8- By using chimeric miRNAs, the authors separate effects of seed-mismatches, to those effects derived from the length, position, offset, and nucleotide-identity preferences of the 3′ region;

    9- Finally, the two different 3' binding modes presented in this manuscript help rationalizing some aspects of target-dependent miRNA degradation (TDMD).

    The title: Should the term "seed mismatch" be included to highlight one of the most important aspects of the paper?

    We have changed the title to “MicroRNA 3′-compensatory pairing occurs through two binding modes, with affinity shaped by nucleotide identity and position,” to indicate that the conclusions of the title were derived using seed-mismatch sites.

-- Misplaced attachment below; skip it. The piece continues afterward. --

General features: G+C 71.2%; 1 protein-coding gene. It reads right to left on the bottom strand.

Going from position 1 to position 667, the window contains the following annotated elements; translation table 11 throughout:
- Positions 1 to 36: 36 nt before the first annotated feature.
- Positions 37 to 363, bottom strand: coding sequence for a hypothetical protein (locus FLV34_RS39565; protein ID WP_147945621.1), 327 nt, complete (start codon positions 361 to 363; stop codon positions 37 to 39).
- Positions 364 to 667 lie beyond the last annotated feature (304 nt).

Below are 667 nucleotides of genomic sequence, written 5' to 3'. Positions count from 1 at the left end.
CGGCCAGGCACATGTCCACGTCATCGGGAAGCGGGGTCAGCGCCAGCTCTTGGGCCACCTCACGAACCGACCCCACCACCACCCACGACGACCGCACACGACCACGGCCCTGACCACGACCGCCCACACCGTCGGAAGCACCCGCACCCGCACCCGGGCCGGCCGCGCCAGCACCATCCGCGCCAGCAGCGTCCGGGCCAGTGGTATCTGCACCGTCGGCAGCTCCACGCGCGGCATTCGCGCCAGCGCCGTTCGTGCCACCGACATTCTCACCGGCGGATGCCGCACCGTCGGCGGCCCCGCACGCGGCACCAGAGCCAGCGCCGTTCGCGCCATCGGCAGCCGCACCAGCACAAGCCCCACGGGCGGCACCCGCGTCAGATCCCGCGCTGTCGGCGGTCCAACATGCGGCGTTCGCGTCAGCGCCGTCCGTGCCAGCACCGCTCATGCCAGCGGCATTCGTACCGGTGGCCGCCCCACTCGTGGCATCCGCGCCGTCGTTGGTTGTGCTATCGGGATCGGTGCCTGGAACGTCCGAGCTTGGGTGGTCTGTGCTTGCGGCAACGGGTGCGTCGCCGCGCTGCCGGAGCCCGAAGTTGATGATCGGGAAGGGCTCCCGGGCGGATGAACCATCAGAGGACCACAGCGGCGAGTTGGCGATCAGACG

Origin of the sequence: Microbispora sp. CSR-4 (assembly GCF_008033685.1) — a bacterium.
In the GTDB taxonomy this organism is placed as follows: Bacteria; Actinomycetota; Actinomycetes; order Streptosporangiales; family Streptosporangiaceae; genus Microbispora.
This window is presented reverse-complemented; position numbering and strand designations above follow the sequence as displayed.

The Introduction: Well-written and informative, but perhaps too long. The authors should explain why they have chosen Ago2 for all their experiments, when they continuously refer to "AGOs" in the Introduction.

    The Introduction has been shortened to enhance readability. We have also added justification for using AGO2, pointing out that this paralog is typically the most highly expressed and is the one most frequently used by others for biochemical and structural studies of AGO–miRNA complexes.

    The results: Specific comments: The authors jump from Fig. 1A to Fig. 1C. Fig. 1B is mentioned at the Introduction. Should Fig. 1B be moved to the supplement?

    Although we jump from Figure 1A to Figure 1C in the Results section, Figure 1A and Figure 1B are both cited in the Introduction section. Because of the importance of Figure 1B for the Introduction, we have opted to keep this panel in the main text.